Crunchfish (STO:CFISH) shareholder returns have been splendid, gaining 138% in 5 years

When investing, we generally look for stocks that outperform the market average. And the truth is, you can make big gains if you buy good quality businesses at the right price. Namely, Crunchfish’s stock price has soared 73% in five years, easily outpacing the market return of 42% (excluding dividends).

Last week proved lucrative for Crunchfish investors, so let’s see if fundamentals have driven the company’s five-year performance.

Check out our latest analysis for Crunchfish

Crunchfish has not been profitable for the last twelve months, we are unlikely to see a strong correlation between its stock price and its earnings per share (EPS). Income is arguably our second best option. Shareholders of unprofitable companies generally expect strong revenue growth. As you can imagine, rapid revenue growth, when sustained, often results in rapid profit growth.

Over the past half-decade, Crunchfish can boast of growing revenue by 17% per year. Even measured against other revenue-focused companies, that’s a good result. While the compound gain of 12% per year is good, it is not unreasonable given the strong revenue growth. If the strong revenue growth continues, we expect the stock price to follow, over time. The opportunity lies where the market has not fully assessed the growth of the underlying business.

The company’s revenues and profits (over time) are shown in the image below (click to see exact figures).

OM:CFISH Earnings and Revenue Growth April 8, 2022

Balance sheet strength is critical. It might be interesting to take a look at our free report on the evolution of its financial situation over time.

What about the Total Shareholder Return (TSR)?

Investors should note that there is a difference between Crunchfish’s total shareholder return (TSR) and its share price change, which we’ve covered above. Arguably, TSR is a more comprehensive calculation of return as it takes into account the value of dividends (as if reinvested), as well as the hypothetical value of any discounted capital that has been offered to shareholders. Crunchfish did not pay dividends, but its TSR of 138% exceeds its share price return of 73%, implying that it either started a business or raised capital at a discount; thereby providing added value to shareholders.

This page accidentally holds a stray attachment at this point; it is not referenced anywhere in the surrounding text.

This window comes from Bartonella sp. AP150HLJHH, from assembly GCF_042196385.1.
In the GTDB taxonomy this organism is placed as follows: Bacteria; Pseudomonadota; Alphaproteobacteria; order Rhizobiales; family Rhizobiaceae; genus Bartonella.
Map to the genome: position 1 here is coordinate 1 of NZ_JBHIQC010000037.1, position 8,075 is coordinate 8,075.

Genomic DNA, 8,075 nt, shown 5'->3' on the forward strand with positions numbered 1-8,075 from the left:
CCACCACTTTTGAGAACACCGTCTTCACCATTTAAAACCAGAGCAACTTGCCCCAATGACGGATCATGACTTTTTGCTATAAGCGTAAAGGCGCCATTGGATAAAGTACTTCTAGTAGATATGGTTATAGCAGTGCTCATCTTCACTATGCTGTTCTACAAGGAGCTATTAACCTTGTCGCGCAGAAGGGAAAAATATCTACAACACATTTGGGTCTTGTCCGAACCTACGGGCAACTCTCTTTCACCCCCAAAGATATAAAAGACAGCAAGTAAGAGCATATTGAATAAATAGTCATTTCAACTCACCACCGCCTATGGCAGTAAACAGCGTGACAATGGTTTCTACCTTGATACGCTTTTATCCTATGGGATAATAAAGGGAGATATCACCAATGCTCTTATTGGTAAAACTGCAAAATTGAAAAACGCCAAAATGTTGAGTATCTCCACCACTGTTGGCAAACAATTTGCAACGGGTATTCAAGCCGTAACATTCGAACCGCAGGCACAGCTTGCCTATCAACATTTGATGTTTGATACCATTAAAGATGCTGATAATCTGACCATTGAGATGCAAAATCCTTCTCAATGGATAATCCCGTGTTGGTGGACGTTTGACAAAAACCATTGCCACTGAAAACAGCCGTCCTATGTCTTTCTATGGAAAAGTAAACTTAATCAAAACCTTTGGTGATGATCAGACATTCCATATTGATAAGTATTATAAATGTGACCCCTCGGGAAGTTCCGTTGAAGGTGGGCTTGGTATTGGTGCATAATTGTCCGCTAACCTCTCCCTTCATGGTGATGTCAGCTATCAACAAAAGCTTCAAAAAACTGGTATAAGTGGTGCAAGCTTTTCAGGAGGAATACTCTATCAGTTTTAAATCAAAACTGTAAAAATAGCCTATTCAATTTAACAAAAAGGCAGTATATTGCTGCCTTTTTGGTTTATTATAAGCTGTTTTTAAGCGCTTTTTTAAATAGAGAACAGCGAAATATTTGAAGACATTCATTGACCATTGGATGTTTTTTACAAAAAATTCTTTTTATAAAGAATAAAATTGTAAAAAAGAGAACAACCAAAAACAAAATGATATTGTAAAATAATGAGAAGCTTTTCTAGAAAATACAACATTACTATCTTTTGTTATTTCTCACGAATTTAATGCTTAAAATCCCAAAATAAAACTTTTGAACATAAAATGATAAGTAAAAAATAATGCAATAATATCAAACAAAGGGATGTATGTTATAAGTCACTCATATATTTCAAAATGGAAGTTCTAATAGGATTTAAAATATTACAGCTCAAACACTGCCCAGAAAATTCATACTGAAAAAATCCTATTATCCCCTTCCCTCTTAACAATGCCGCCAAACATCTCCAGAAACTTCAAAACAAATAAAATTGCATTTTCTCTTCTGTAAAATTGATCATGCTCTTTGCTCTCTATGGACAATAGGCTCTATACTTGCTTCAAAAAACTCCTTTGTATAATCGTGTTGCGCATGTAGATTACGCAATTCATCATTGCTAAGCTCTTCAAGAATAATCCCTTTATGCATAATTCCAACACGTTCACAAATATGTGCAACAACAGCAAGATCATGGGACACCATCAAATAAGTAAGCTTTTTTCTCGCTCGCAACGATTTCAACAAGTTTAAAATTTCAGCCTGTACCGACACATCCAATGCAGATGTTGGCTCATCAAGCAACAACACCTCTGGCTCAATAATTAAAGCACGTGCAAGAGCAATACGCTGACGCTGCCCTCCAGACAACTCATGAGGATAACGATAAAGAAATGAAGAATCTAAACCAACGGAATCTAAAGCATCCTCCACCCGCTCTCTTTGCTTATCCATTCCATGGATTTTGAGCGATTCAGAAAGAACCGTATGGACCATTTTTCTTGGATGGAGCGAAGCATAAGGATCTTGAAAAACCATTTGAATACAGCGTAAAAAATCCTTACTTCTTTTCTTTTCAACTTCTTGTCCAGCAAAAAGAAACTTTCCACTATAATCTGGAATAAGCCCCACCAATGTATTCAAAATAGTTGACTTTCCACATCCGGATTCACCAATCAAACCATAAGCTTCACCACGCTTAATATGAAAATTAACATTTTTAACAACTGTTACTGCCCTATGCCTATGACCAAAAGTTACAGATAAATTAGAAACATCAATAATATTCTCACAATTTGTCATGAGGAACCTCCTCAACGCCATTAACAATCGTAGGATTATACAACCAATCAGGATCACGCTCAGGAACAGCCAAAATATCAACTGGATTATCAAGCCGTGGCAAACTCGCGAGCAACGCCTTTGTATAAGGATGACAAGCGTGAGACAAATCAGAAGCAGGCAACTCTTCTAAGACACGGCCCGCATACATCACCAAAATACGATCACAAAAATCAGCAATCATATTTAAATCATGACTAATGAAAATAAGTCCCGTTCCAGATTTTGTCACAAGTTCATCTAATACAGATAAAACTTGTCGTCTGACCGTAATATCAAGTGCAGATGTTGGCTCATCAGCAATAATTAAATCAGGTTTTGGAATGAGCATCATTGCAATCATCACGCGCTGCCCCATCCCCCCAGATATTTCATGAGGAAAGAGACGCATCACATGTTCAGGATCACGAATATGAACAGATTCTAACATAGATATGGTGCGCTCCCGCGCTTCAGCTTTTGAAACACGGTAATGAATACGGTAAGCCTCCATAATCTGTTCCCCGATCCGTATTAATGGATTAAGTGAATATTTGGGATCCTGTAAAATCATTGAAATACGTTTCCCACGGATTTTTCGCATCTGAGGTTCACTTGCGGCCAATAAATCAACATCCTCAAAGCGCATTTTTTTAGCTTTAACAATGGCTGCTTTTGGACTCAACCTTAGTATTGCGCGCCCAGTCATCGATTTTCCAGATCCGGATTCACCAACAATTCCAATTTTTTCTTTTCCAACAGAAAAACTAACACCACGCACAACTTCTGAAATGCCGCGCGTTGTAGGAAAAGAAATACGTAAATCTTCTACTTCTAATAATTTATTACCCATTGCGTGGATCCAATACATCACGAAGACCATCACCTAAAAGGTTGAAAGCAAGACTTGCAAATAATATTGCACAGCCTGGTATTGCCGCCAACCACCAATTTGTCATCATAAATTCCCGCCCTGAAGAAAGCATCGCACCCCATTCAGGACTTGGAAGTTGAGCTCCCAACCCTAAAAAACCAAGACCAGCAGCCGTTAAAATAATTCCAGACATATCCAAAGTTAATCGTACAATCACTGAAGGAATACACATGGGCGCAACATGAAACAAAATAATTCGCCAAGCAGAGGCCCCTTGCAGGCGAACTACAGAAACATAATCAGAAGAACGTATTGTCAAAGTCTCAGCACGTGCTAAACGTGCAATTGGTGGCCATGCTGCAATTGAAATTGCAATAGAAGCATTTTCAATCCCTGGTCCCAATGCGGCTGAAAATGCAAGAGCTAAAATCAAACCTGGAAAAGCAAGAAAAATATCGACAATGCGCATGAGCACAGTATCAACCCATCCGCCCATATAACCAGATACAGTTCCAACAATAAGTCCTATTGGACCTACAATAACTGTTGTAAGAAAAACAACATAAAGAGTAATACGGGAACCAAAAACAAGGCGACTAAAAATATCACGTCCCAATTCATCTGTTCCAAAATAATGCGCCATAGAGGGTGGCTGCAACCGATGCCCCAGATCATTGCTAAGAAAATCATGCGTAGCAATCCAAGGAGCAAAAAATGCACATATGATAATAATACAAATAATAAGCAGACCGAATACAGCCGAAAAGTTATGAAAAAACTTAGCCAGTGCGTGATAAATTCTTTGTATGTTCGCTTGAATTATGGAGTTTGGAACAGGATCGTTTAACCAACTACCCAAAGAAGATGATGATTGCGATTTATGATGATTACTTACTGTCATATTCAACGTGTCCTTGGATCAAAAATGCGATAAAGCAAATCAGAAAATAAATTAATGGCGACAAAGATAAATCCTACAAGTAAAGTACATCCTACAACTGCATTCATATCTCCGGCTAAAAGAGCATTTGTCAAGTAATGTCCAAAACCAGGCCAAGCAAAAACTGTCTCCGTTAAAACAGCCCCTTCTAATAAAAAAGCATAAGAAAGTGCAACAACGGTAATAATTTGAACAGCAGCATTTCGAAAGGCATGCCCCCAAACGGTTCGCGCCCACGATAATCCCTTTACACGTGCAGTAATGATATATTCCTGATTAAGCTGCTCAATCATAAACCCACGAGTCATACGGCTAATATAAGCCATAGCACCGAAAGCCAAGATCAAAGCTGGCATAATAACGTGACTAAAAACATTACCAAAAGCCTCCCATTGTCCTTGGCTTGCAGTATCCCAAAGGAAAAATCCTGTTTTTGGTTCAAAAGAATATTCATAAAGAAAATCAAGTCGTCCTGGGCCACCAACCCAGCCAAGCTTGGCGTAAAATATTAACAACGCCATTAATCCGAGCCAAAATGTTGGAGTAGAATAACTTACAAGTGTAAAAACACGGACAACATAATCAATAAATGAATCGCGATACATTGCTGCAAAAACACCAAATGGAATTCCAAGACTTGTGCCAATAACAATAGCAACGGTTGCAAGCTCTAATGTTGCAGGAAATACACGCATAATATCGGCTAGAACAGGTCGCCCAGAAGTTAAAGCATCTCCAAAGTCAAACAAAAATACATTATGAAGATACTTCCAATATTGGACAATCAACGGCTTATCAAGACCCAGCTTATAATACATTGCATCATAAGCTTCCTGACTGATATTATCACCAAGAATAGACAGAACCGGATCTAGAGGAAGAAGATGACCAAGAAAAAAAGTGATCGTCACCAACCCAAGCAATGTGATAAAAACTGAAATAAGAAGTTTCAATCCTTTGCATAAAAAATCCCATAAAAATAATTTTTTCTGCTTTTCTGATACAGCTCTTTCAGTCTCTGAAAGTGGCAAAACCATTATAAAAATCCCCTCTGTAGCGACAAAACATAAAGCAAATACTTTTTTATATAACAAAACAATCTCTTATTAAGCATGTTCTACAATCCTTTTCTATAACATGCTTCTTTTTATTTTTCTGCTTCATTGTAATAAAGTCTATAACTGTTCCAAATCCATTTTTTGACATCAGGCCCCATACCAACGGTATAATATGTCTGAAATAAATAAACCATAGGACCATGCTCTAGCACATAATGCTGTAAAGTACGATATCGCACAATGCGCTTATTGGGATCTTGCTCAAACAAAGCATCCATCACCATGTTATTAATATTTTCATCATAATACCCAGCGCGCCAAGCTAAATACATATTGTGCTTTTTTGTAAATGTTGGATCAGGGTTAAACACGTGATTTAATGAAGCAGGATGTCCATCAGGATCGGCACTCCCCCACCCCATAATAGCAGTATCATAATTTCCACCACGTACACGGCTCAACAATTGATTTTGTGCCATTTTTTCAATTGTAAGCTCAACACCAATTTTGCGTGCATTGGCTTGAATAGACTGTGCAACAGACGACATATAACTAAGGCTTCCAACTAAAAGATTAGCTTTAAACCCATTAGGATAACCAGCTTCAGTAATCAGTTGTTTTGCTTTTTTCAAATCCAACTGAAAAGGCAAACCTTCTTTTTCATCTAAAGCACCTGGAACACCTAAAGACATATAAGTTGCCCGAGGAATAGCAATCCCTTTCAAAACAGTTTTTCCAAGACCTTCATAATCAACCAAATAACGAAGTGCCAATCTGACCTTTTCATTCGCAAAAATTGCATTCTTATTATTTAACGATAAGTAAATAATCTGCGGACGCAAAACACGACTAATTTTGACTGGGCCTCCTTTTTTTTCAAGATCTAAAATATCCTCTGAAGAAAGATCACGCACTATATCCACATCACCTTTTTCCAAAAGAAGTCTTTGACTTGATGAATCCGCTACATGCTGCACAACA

A different perspective

Crunchfish investors had a tough year, with a total loss of 51%, against a market gain of around 0.4%. However, keep in mind that even the best stocks will sometimes underperform the market over a twelve month period. On the positive side, long-term shareholders have made money, with a gain of 19% per year over half a decade. It could be that the recent selloff is an opportunity, so it may be worth checking the fundamentals for signs of a long-term growth trend. I find it very interesting to look at stock price over the long term as a proxy for company performance. But to really get insight, we also need to consider other information. Like risks, for example. Every business has them, and we’ve spotted 6 warning signs for Crunchfish (1 of which can’t be ignored!) that you should know about.

We’ll like Crunchfish better if we see big insider buys. In the meantime, watch this free list of growing companies with significant and recent insider buying.

Please note that the market returns quoted in this article reflect the average market-weighted returns of stocks currently trading on SE exchanges.

This Simply Wall St article is general in nature. We provide commentary based on historical data and analyst forecasts only using unbiased methodology and our articles are not intended to be financial advice. It is not a recommendation to buy or sell stocks and does not take into account your objectives or financial situation. Our goal is to bring you targeted long-term analysis based on fundamental data. Note that our analysis may not take into account the latest announcements from price-sensitive companies or qualitative materials. Simply Wall St has no position in the stocks mentioned.

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